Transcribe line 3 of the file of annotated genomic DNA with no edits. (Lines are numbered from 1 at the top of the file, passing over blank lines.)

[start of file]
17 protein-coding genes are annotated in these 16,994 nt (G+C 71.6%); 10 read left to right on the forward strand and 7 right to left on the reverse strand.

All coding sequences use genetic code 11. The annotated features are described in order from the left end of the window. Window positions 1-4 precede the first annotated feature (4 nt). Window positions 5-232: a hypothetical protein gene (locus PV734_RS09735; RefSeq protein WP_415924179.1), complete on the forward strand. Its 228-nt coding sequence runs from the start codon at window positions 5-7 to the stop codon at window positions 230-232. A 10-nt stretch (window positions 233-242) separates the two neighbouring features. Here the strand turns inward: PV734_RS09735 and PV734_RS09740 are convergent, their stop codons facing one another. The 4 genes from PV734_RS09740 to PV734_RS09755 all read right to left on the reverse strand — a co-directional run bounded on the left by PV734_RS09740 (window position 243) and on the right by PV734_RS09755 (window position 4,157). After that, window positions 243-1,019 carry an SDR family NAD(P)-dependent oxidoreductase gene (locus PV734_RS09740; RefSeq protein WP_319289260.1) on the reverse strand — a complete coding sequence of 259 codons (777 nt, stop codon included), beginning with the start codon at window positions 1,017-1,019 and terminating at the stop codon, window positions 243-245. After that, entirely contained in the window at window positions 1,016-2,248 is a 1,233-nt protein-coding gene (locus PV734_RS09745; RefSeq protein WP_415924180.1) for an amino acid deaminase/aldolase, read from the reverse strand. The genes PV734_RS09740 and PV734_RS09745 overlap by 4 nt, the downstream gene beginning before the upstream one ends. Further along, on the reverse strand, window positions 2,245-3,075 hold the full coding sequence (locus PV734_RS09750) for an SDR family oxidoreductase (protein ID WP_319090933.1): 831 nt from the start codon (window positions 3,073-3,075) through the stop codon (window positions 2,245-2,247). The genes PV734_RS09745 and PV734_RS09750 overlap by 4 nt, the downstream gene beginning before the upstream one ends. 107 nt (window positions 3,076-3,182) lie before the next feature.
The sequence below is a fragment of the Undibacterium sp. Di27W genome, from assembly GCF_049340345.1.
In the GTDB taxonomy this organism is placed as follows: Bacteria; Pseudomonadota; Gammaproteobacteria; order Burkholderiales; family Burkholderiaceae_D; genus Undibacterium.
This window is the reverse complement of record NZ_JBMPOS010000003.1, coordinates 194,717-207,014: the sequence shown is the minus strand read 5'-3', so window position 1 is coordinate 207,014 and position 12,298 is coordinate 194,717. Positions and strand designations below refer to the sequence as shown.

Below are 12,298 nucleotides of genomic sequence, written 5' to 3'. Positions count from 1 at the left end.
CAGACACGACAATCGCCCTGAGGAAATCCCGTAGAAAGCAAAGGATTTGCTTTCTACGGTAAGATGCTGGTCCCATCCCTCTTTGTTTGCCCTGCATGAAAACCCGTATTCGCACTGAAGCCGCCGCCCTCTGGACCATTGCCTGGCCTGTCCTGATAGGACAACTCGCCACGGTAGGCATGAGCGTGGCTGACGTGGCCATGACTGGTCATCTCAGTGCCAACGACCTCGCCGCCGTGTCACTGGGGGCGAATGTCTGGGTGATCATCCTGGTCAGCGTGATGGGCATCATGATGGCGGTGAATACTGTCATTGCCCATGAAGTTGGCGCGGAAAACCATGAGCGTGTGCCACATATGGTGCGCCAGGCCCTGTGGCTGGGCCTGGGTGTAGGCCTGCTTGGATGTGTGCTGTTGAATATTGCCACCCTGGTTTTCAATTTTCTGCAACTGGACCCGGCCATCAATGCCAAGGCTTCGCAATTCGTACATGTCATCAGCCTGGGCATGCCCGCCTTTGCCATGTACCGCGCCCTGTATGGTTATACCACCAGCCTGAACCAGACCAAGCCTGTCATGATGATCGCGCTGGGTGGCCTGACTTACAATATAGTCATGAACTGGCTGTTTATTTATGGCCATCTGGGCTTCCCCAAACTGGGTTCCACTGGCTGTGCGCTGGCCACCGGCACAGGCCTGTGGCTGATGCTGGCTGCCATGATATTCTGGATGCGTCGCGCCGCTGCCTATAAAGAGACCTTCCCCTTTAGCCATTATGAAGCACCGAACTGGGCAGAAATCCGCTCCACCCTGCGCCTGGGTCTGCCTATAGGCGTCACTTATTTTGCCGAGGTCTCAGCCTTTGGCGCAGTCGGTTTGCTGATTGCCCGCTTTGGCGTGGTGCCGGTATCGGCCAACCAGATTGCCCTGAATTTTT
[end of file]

The sequence below is a fragment of the Undibacterium sp. Di27W genome, from assembly GCF_049340345.1.